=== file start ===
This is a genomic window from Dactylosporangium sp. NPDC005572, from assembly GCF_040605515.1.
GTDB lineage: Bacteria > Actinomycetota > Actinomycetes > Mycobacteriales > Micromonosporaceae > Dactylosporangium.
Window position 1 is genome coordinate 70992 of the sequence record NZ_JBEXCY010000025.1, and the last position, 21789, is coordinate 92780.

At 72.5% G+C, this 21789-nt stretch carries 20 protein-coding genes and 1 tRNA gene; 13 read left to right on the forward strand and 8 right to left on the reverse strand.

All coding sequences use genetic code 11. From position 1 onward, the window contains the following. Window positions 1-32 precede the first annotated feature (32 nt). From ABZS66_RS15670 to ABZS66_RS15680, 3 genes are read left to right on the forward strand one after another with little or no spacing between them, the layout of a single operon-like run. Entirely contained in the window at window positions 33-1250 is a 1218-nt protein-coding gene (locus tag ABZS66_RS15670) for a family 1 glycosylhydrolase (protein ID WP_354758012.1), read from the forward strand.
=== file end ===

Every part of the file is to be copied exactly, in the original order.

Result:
This is a genomic window from Dactylosporangium sp. NPDC005572, from assembly GCF_040605515.1.
GTDB lineage: Bacteria > Actinomycetota > Actinomycetes > Mycobacteriales > Micromonosporaceae > Dactylosporangium.
Window position 1 is genome coordinate 70992 of the sequence record NZ_JBEXCY010000025.1, and the last position, 21789, is coordinate 92780.

At 72.5% G+C, this 21789-nt stretch carries 20 protein-coding genes and 1 tRNA gene; 13 read left to right on the forward strand and 8 right to left on the reverse strand.

All coding sequences use genetic code 11. From position 1 onward, the window contains the following. Window positions 1-32 precede the first annotated feature (32 nt). From ABZS66_RS15670 to ABZS66_RS15680, 3 genes are read left to right on the forward strand one after another with little or no spacing between them, the layout of a single operon-like run. Entirely contained in the window at window positions 33-1250 is a 1218-nt protein-coding gene (locus tag ABZS66_RS15670) for a family 1 glycosylhydrolase (protein ID WP_354758012.1), read from the forward strand.